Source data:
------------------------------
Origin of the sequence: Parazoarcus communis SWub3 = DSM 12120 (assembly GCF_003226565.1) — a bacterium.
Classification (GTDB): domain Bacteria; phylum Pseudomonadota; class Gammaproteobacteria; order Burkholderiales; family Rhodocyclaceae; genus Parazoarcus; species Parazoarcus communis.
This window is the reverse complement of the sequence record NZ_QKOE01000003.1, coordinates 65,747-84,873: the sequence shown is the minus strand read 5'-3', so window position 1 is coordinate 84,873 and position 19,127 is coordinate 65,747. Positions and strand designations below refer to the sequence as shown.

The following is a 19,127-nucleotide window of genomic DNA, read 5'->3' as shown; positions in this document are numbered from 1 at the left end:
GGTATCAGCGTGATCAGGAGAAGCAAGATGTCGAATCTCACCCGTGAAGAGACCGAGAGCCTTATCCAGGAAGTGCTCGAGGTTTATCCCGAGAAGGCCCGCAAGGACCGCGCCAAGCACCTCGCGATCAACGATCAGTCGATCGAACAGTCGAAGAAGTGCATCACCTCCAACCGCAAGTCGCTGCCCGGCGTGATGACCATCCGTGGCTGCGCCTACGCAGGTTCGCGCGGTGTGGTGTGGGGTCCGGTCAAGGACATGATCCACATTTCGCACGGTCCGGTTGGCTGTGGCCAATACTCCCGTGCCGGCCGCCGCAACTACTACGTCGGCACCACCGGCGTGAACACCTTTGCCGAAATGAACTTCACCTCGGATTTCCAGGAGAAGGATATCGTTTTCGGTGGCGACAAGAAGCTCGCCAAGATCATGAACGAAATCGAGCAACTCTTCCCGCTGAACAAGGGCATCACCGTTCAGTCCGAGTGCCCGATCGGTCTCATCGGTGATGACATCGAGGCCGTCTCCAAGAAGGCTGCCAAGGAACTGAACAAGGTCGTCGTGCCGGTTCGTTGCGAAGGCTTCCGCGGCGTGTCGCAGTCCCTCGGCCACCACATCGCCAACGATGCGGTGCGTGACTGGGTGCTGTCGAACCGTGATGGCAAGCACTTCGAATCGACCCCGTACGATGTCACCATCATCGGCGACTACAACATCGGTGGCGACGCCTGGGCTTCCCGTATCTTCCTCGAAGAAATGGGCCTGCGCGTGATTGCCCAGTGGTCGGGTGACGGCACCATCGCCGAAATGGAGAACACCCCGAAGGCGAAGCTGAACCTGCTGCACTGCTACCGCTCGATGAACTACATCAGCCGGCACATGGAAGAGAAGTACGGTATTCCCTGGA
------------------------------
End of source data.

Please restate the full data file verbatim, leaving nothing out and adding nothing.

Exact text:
Origin of the sequence: Parazoarcus communis SWub3 = DSM 12120 (assembly GCF_003226565.1) — a bacterium.
Classification (GTDB): domain Bacteria; phylum Pseudomonadota; class Gammaproteobacteria; order Burkholderiales; family Rhodocyclaceae; genus Parazoarcus; species Parazoarcus communis.
This window is the reverse complement of the sequence record NZ_QKOE01000003.1, coordinates 65,747-84,873: the sequence shown is the minus strand read 5'-3', so window position 1 is coordinate 84,873 and position 19,127 is coordinate 65,747. Positions and strand designations below refer to the sequence as shown.

The following is a 19,127-nucleotide window of genomic DNA, read 5'->3' as shown; positions in this document are numbered from 1 at the left end:
GGTATCAGCGTGATCAGGAGAAGCAAGATGTCGAATCTCACCCGTGAAGAGACCGAGAGCCTTATCCAGGAAGTGCTCGAGGTTTATCCCGAGAAGGCCCGCAAGGACCGCGCCAAGCACCTCGCGATCAACGATCAGTCGATCGAACAGTCGAAGAAGTGCATCACCTCCAACCGCAAGTCGCTGCCCGGCGTGATGACCATCCGTGGCTGCGCCTACGCAGGTTCGCGCGGTGTGGTGTGGGGTCCGGTCAAGGACATGATCCACATTTCGCACGGTCCGGTTGGCTGTGGCCAATACTCCCGTGCCGGCCGCCGCAACTACTACGTCGGCACCACCGGCGTGAACACCTTTGCCGAAATGAACTTCACCTCGGATTTCCAGGAGAAGGATATCGTTTTCGGTGGCGACAAGAAGCTCGCCAAGATCATGAACGAAATCGAGCAACTCTTCCCGCTGAACAAGGGCATCACCGTTCAGTCCGAGTGCCCGATCGGTCTCATCGGTGATGACATCGAGGCCGTCTCCAAGAAGGCTGCCAAGGAACTGAACAAGGTCGTCGTGCCGGTTCGTTGCGAAGGCTTCCGCGGCGTGTCGCAGTCCCTCGGCCACCACATCGCCAACGATGCGGTGCGTGACTGGGTGCTGTCGAACCGTGATGGCAAGCACTTCGAATCGACCCCGTACGATGTCACCATCATCGGCGACTACAACATCGGTGGCGACGCCTGGGCTTCCCGTATCTTCCTCGAAGAAATGGGCCTGCGCGTGATTGCCCAGTGGTCGGGTGACGGCACCATCGCCGAAATGGAGAACACCCCGAAGGCGAAGCTGAACCTGCTGCACTGCTACCGCTCGATGAACTACATCAGCCGGCACATGGAAGAGAAGTACGGTATTCCCTGGA